We examined the prevalence of cardiovascular risk factors among Somali refugees at a midwestern hospital in the U.S. This was a retrospective cohort study of 1007 adult Somali patients and an age and frequency-matched cohort of non-Somali patients actively empanelled to a large, academic primary care practice network in the Midwest United States between January 1, 2011 and December 31, 2012. Cardiovascular risk factors were obtained by chart review and compared between the two cohorts using a Chi squared test. Median age was 35 years (Q1, Q3; 27, 50). The prevalence of diabetes was significantly higher among Somali versus non-Somali patients (12.1 vs 5.3 %; p = 0.0001), as was prediabetes (21.3 vs 17.2 %; p <0.02) and obesity (34.6 vs 32.1 %; p = 0.047). After adjusting for age, sex, body mass index, education and employment, among the Somali patients, the odds ratio (95 % confidence interval) for diabetes was 2.78 (1.76–4.40) and 1.57 (1.16–2.13) for pre-diabetes. There was a significantly higher prevalence of diabetes, pre-diabetes and obesity among Somali patients compared with non-Somali patients. Further research into the specific causes of these disparities and development of targeted effective and sustainable interventions to address them is needed.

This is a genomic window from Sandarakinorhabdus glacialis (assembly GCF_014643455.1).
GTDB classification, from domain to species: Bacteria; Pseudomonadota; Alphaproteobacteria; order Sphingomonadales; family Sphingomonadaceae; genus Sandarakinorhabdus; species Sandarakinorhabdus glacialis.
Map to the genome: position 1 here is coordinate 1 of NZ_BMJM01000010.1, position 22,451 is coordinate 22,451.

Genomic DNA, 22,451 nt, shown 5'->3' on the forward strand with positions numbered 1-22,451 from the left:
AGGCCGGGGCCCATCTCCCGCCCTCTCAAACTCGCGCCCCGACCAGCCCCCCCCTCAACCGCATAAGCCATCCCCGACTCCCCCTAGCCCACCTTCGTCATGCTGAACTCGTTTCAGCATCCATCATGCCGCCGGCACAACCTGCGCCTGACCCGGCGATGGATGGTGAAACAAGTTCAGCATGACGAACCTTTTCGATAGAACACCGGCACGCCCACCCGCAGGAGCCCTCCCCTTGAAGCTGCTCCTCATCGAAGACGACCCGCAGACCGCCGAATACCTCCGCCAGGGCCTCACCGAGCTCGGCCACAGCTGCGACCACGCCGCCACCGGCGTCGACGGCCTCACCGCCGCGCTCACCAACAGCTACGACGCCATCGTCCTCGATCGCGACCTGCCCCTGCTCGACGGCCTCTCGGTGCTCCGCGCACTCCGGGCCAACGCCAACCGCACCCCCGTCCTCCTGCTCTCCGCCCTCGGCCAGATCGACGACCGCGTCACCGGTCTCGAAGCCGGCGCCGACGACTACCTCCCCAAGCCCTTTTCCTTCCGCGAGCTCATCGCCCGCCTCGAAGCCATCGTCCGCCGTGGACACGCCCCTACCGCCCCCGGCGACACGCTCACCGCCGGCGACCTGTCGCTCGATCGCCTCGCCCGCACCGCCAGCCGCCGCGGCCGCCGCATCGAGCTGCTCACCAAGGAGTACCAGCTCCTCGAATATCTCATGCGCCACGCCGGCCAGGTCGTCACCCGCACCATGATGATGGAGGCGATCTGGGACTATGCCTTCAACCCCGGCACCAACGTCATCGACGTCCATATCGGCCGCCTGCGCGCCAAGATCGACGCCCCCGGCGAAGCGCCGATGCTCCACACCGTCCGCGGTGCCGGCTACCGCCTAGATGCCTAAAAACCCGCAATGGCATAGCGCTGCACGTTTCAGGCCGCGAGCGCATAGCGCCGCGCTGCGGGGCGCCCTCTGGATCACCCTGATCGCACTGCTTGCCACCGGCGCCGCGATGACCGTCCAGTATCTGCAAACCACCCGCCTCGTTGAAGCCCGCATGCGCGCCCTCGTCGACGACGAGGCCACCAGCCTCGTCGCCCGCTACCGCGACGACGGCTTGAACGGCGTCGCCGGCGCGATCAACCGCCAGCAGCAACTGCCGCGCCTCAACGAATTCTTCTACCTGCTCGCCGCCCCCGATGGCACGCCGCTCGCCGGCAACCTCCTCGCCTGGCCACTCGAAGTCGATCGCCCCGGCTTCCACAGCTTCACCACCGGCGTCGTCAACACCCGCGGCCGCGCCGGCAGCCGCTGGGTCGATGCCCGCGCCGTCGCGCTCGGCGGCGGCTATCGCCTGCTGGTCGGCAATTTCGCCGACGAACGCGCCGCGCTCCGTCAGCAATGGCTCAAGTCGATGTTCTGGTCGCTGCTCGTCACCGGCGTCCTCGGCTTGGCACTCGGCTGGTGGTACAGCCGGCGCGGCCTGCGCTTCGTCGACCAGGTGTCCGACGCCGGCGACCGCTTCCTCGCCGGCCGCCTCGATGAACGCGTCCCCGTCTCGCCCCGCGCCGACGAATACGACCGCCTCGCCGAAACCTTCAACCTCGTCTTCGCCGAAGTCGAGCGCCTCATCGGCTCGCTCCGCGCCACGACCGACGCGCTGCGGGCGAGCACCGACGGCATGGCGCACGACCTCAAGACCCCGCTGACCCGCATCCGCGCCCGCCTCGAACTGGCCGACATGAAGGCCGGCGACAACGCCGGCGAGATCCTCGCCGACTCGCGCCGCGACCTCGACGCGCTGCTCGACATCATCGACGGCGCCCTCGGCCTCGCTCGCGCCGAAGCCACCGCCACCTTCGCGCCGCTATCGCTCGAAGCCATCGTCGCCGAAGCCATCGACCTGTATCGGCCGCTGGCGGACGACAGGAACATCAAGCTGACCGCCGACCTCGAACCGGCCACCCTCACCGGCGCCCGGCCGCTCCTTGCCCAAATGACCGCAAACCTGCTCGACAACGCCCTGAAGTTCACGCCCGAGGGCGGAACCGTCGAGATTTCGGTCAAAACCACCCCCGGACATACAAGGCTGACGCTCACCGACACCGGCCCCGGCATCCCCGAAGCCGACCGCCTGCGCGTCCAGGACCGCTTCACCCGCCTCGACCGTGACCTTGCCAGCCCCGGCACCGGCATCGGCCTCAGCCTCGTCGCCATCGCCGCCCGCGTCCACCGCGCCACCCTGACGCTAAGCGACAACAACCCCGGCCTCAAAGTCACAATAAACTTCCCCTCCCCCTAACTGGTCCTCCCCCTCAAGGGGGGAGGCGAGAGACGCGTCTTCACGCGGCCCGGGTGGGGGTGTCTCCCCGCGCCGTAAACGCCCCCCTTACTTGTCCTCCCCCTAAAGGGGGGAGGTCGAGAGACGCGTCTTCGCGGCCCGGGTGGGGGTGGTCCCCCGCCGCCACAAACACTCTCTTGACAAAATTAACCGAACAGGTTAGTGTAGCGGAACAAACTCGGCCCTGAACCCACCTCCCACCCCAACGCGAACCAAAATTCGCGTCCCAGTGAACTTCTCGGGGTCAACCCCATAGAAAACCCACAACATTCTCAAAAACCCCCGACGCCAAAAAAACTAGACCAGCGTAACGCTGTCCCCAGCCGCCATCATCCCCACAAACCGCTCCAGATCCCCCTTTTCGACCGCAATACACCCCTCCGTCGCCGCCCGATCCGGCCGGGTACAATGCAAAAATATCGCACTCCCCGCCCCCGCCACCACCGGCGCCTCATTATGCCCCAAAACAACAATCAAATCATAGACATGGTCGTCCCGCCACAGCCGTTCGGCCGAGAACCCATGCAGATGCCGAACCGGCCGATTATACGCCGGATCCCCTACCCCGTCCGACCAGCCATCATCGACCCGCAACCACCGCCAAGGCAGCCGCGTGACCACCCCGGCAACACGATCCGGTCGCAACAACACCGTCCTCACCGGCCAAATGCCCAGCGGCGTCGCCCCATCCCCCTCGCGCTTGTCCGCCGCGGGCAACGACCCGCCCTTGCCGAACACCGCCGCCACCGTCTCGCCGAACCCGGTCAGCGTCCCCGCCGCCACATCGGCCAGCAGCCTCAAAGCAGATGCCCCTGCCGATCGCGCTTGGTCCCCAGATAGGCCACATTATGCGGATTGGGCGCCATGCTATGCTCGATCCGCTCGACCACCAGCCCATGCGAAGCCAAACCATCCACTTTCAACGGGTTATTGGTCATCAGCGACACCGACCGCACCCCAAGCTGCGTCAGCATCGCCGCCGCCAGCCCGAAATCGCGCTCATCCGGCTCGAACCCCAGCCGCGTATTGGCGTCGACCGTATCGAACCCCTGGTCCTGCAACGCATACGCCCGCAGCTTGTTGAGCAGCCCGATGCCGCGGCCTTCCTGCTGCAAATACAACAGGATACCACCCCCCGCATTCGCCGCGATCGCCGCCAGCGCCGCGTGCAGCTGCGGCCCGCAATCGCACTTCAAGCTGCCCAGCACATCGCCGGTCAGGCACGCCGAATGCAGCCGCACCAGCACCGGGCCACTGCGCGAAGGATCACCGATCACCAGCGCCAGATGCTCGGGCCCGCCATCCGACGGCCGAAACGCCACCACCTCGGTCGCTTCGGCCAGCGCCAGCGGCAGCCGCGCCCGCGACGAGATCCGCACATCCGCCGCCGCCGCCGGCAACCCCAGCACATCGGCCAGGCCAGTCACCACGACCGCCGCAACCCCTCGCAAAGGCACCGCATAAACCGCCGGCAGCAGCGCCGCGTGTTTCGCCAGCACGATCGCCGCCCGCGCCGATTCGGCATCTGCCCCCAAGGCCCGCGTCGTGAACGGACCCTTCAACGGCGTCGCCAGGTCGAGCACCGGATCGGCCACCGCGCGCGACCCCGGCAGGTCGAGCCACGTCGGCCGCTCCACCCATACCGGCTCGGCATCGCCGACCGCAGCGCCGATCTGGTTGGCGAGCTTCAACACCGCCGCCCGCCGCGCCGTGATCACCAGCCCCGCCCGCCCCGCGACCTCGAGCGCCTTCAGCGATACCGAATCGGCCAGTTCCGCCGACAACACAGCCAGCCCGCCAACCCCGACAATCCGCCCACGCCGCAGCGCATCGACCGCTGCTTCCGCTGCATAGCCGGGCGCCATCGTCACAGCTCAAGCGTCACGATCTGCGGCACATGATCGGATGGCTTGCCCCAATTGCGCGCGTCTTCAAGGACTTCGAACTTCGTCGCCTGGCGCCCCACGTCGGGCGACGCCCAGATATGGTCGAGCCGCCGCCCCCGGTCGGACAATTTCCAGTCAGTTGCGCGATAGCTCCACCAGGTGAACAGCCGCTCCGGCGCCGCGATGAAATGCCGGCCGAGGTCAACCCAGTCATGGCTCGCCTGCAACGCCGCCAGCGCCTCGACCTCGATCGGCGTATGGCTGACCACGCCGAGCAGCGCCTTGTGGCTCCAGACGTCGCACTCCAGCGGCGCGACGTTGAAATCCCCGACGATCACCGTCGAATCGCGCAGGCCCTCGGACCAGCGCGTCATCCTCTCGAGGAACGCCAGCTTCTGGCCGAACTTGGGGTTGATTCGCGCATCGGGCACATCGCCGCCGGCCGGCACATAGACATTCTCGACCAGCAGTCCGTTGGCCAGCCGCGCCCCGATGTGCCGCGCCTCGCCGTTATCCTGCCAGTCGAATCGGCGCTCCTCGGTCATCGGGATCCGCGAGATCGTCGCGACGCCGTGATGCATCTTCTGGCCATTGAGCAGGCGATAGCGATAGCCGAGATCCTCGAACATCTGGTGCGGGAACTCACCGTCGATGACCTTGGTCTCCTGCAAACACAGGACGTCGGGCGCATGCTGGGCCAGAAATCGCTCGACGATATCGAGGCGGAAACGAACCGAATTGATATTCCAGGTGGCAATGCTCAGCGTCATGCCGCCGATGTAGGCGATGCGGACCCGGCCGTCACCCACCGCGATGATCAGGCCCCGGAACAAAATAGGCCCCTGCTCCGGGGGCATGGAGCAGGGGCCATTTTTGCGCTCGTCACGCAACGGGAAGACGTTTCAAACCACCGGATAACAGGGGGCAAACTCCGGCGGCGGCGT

- Cardiovascular risk factors
ASJC Scopus subject areas
- Public Health, Environmental and Occupational Health